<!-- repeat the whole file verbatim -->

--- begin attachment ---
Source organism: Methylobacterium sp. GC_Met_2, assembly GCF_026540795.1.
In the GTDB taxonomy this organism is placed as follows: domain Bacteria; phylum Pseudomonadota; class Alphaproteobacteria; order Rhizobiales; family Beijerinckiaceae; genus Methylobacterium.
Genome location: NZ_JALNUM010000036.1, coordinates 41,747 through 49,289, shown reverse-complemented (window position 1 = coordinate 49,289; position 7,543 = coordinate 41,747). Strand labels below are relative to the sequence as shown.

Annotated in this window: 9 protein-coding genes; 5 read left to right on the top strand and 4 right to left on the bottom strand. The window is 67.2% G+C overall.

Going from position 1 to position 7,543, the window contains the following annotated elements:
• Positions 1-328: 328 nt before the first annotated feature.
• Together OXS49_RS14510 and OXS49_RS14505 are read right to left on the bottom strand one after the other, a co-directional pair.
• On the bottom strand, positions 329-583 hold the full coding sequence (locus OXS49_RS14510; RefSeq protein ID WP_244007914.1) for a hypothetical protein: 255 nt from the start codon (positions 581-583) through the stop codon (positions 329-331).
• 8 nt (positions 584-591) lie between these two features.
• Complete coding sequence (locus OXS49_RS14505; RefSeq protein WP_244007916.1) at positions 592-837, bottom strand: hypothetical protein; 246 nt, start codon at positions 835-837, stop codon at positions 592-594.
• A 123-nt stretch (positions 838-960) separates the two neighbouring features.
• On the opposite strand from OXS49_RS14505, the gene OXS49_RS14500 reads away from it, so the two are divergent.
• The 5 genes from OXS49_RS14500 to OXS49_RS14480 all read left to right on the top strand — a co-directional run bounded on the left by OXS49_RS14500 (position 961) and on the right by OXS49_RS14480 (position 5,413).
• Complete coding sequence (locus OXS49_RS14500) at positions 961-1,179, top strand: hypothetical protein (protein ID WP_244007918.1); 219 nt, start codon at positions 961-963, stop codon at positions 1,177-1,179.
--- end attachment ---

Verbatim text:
Source organism: Methylobacterium sp. GC_Met_2, assembly GCF_026540795.1.
In the GTDB taxonomy this organism is placed as follows: domain Bacteria; phylum Pseudomonadota; class Alphaproteobacteria; order Rhizobiales; family Beijerinckiaceae; genus Methylobacterium.
Genome location: NZ_JALNUM010000036.1, coordinates 41,747 through 49,289, shown reverse-complemented (window position 1 = coordinate 49,289; position 7,543 = coordinate 41,747). Strand labels below are relative to the sequence as shown.

Annotated in this window: 9 protein-coding genes; 5 read left to right on the top strand and 4 right to left on the bottom strand. The window is 67.2% G+C overall.

Going from position 1 to position 7,543, the window contains the following annotated elements:
• Positions 1-328: 328 nt before the first annotated feature.
• Together OXS49_RS14510 and OXS49_RS14505 are read right to left on the bottom strand one after the other, a co-directional pair.
• On the bottom strand, positions 329-583 hold the full coding sequence (locus OXS49_RS14510; RefSeq protein ID WP_244007914.1) for a hypothetical protein: 255 nt from the start codon (positions 581-583) through the stop codon (positions 329-331).
• 8 nt (positions 584-591) lie between these two features.
• Complete coding sequence (locus OXS49_RS14505; RefSeq protein WP_244007916.1) at positions 592-837, bottom strand: hypothetical protein; 246 nt, start codon at positions 835-837, stop codon at positions 592-594.
• A 123-nt stretch (positions 838-960) separates the two neighbouring features.
• On the opposite strand from OXS49_RS14505, the gene OXS49_RS14500 reads away from it, so the two are divergent.
• The 5 genes from OXS49_RS14500 to OXS49_RS14480 all read left to right on the top strand — a co-directional run bounded on the left by OXS49_RS14500 (position 961) and on the right by OXS49_RS14480 (position 5,413).
• Complete coding sequence (locus OXS49_RS14500) at positions 961-1,179, top strand: hypothetical protein (protein ID WP_244007918.1); 219 nt, start codon at positions 961-963, stop codon at positions 1,177-1,179.